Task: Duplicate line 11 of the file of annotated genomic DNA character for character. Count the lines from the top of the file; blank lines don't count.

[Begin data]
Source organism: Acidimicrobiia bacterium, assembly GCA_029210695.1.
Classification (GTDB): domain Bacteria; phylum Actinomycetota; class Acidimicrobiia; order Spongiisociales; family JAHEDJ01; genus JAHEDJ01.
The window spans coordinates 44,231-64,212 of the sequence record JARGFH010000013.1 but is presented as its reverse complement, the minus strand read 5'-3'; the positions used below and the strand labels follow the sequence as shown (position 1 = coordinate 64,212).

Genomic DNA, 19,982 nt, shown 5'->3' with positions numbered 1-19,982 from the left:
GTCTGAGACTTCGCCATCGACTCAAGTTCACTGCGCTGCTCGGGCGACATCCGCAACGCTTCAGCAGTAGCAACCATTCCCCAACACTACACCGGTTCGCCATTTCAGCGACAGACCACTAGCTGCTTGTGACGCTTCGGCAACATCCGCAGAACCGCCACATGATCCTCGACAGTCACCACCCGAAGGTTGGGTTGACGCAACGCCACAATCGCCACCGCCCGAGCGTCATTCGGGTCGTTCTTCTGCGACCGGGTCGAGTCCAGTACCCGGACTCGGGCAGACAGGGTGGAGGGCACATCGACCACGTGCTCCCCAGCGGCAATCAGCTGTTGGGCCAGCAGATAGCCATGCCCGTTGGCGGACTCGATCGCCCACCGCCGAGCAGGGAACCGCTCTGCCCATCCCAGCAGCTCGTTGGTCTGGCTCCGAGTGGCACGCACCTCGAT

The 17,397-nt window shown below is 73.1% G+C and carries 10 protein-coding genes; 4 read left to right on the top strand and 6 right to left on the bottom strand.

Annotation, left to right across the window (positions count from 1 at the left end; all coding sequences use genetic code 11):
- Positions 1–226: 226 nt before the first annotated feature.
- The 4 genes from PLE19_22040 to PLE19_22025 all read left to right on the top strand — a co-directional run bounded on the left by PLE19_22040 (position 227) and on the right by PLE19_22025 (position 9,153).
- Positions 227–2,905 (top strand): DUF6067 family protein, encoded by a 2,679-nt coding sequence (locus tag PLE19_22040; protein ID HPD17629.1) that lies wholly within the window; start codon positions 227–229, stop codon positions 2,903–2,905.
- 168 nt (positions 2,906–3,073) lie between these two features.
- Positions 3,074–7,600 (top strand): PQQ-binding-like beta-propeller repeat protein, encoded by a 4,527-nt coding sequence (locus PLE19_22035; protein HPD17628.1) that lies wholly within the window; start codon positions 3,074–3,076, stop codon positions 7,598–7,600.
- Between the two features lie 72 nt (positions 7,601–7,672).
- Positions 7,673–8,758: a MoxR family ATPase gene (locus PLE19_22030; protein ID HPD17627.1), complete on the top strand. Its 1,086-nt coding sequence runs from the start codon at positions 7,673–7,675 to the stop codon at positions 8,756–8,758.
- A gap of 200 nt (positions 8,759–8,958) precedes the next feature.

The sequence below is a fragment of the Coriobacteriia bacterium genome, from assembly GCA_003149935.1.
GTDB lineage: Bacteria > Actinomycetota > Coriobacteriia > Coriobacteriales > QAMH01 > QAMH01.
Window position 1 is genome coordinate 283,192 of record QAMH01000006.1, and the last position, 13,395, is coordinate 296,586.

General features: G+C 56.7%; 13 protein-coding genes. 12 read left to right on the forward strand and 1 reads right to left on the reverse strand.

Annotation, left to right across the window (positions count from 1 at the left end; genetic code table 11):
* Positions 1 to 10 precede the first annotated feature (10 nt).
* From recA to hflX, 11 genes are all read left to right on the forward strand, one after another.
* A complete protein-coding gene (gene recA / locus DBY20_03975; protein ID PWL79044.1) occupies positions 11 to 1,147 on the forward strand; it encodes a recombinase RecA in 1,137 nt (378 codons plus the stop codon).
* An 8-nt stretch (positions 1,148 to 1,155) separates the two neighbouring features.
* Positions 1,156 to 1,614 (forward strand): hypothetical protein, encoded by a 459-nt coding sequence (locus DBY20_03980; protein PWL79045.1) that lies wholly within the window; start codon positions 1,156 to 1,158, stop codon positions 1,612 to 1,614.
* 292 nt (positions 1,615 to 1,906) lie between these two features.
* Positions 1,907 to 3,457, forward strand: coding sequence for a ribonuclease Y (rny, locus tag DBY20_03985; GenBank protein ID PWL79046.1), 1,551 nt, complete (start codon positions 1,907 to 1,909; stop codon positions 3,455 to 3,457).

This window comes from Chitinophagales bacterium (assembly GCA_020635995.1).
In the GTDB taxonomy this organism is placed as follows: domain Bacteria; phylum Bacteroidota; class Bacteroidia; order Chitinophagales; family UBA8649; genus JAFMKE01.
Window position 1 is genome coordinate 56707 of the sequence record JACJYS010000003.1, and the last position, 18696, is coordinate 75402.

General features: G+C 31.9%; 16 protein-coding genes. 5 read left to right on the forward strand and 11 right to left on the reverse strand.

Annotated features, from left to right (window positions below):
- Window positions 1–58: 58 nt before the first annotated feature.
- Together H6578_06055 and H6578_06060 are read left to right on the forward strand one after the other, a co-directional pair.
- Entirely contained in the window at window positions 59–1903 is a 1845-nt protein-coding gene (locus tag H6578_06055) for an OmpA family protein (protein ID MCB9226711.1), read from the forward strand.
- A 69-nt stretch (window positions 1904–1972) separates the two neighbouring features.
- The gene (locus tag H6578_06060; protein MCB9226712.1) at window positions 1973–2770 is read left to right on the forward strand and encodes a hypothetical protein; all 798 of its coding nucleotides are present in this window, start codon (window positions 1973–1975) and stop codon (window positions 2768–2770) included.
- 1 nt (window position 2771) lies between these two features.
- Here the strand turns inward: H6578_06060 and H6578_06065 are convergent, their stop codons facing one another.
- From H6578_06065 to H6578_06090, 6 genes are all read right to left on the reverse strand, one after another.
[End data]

- 168 nt (positions 2,906–3,073) lie between these two features.